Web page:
A guide on how to create a Point-to-Site VPN connection from your machine to Windows Azure and how to connect to your Azure Virtual Machines after the Point-to-Site VPN connection is created.

To allow for creating certificates and scripting I recommended using the following technologies:

  • Windows 7 or 8
  • Windows Server 2012
  • Visual Studio 2012
  • PowerShell

Recommend creating one in the root of C: on your local machine.


  • Create manually
  • Use Shell script: “MKDIR c:\AzureConnection”
  • Use PowerShell: “[IO.Directory]::CreateDirectory(“c:\AzureConnection”)”


You’ll need to create root and client certificates. The root certificate will be uploaded to Windows Azure during Point-to-Site VPN creation and the client certificate will be installed on all machines that will access the P2S connection.


  1. Open a Visual Studio 2012 command prompt
  2. Next you’ll need to create a root certificate:

Use the Visual Studio command prompt you opened and copy and paste the following:

  • makecert -sky exchange -r -n “CN=Azure-P2S-Root-Cert” -pe -a sha1 -len 2048 –ss My
  1. Next you’ll need to create a client certificate that will be installed on all machines that will access the P2S connection:

Open the Visual Studio cmd prompt, copy and paste the following:

  • makecert.exe -n “CN=Client-VPN-Cert” -pe -sky exchange -m 96 -ss My -in “Azure-P2S-Root-Cert” -is my -a sha1

Now that you have the proper certificates created you’ll need to extract them from the certificate store from the machine where the certificates were created:

  1. Open an MMC (Microsoft Management Console),
  2. Click File and select Add/Remove Snap-in…
  3. Click Certificates and then Add >,
  4. Keep My user account selected,
  5. Click Finish then click OK
  6. Expand Certificates – Current User,
  7. Expand the Personal folder,
  8. Click the Certificates folder


  1. Right-click on the root certificate you created,
  2. Select All Tasks,
  3. Select Export…,

Click Next (you won’t need to private key for the root certificate so select No, do not export the private key if not selected by default):

Keep the default DER encoded binary (.CER) selected and click Next:

Browse to the folder (e.g. c:\AzureConnection) you created in the beginning:

Type a file name and click Save the Finish:


Now you’ll need to export the client certificate as a “.PFX”:

  1. Right-click on the client certificate you created,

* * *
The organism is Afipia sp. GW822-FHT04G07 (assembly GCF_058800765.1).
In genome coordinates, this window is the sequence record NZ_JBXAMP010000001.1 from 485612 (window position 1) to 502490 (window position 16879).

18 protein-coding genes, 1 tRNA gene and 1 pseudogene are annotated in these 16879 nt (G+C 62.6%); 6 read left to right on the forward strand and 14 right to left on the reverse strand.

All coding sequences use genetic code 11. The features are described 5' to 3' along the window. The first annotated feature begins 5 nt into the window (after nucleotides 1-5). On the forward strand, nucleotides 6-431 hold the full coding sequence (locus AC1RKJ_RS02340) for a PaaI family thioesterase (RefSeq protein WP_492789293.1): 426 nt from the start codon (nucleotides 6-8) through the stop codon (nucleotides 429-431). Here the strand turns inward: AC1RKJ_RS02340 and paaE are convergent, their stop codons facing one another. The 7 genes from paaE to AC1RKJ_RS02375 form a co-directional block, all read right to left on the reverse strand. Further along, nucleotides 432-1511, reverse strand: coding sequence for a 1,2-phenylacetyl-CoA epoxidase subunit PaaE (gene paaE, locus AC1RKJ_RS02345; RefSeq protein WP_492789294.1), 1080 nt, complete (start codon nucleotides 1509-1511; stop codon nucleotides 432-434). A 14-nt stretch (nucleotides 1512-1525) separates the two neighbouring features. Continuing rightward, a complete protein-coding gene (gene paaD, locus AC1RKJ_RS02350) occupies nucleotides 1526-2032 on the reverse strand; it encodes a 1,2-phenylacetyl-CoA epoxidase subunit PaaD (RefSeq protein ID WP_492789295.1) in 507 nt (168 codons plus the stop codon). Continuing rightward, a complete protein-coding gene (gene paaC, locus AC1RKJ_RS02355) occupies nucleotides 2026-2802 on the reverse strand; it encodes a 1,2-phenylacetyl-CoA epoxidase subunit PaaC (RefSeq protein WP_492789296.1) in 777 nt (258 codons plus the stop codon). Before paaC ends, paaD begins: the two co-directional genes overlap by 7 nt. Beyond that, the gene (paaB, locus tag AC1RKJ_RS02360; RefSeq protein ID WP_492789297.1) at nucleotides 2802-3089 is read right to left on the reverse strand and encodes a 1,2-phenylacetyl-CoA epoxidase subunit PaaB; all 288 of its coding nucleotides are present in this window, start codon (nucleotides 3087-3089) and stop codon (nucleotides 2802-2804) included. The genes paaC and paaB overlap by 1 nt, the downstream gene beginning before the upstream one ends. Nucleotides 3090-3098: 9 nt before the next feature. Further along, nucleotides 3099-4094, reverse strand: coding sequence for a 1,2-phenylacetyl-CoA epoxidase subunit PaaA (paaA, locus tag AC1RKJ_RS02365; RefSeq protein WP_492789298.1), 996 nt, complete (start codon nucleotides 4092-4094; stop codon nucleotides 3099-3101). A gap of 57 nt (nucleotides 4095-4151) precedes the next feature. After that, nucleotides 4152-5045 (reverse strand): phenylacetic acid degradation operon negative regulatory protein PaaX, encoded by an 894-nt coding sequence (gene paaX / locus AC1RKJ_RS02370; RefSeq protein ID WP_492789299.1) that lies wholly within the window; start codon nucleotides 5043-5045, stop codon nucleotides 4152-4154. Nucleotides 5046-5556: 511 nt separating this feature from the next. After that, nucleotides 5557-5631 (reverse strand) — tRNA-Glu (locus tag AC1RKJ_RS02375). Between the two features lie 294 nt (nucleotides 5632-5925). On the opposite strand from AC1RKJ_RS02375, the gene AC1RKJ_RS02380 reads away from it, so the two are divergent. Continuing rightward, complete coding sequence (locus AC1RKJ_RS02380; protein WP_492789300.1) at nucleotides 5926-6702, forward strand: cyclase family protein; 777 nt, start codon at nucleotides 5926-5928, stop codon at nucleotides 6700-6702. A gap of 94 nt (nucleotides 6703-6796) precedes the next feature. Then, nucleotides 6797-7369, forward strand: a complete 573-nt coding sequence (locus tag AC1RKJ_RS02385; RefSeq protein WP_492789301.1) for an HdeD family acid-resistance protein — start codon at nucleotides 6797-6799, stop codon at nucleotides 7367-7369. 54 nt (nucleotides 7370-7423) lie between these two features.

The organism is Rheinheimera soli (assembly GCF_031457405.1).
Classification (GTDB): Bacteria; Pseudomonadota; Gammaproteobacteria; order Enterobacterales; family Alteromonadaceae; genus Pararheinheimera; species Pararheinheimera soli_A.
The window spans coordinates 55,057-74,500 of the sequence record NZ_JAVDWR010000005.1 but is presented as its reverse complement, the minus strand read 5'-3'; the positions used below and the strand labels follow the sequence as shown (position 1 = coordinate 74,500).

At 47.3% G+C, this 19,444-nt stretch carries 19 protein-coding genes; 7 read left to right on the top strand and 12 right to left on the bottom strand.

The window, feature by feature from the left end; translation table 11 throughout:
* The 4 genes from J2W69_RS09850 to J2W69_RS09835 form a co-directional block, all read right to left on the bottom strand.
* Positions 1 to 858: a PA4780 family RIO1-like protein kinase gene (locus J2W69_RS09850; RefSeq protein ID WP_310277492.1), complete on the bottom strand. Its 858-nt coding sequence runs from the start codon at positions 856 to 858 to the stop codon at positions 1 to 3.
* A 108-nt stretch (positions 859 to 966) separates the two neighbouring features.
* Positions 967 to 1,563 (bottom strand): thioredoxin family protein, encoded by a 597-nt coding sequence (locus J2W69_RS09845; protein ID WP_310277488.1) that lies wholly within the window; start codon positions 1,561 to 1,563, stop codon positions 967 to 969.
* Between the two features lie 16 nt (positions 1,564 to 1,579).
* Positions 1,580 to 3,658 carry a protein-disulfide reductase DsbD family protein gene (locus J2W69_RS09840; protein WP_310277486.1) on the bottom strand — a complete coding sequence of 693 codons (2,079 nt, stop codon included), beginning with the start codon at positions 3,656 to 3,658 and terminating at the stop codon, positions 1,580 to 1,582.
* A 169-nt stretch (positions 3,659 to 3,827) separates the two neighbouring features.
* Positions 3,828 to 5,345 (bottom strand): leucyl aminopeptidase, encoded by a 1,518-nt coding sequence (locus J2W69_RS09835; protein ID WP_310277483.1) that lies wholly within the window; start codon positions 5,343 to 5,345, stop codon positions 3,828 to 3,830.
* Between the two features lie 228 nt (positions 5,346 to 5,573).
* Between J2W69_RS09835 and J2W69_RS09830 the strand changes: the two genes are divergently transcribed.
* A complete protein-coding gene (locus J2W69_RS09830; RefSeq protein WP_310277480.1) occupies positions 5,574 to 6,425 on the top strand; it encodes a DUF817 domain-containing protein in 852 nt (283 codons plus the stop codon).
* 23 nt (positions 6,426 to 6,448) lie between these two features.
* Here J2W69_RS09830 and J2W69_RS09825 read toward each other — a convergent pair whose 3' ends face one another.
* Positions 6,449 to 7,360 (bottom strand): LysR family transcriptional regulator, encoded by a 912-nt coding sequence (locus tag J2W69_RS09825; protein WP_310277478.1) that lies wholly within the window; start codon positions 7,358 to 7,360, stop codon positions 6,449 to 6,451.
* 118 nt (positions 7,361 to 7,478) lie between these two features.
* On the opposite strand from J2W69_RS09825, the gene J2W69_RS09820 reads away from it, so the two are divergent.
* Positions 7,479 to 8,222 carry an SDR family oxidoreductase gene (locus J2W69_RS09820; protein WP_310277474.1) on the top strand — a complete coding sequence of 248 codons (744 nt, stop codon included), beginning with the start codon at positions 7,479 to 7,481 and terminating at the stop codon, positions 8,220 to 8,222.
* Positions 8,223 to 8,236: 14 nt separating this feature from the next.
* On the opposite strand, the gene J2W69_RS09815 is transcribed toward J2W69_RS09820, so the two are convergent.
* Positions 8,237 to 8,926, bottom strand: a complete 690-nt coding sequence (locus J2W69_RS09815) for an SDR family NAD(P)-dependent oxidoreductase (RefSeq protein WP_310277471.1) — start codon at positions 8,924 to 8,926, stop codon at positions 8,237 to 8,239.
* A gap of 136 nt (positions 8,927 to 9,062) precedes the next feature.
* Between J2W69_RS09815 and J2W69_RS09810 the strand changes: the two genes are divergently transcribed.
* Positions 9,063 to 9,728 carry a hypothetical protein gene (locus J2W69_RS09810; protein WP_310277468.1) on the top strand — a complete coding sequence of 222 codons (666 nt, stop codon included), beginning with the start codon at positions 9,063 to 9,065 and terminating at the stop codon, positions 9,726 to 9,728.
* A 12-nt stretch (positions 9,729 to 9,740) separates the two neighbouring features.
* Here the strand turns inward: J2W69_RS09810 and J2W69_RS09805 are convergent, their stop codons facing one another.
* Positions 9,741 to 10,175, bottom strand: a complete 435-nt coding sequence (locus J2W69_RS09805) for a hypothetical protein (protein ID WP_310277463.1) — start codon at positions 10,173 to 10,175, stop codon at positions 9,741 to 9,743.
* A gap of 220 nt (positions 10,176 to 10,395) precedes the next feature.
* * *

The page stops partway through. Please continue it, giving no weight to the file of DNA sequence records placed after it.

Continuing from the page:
2. Select All Tasks,
  3. Select Export…,
  4. Click Next

This time you will need to export the private key as well.

  1. Select “Yes, export the private key”
  2. Make sure “Personal Information Exchange” is selected and that “Include all certificate in the certification path if possible is selected”
  3. Click Next
  4. Type in a password (required)
  5. Click next
  6. Browse to the folder (e.g. AzureConnection) you created in the beginning:
  7. Type in a file name and click Save then Finish:


  1. Now that you have both certificates created it’s time to install the client certificate on machines that will need access to the Windows Azure Point-to-Site VPN connection. Do this by copying the client certificate to the machine(s) you will allow to access the P2S VPN connection.
  2. Once the client certificate is copied navigate to the folder the client certificate was saved in, right-click on the client certificate, and select Install PFX:


  1. Navigate to http://manage.windowsazure.com/ and either log into your account or sign up for a trial account.
  2. Once you’re logged into Windows Azure you’ll see a variety of options on the left hand navigation. Go ahead and select NETWORKS from the list:
  3. Select +NEW at the bottom left hand corner:
  5. Under Virtual Network Details type in a name for your virtual network and either create a new affinity group or use an existing one. If you create a new affinity group you’ll need to type in a name as I have below:
  6. Click the arrow below to move to the next step:
  7. Click the arrow below to move to the next step:
  8. Select “Configure point-to-site VPN” and click the arrow below.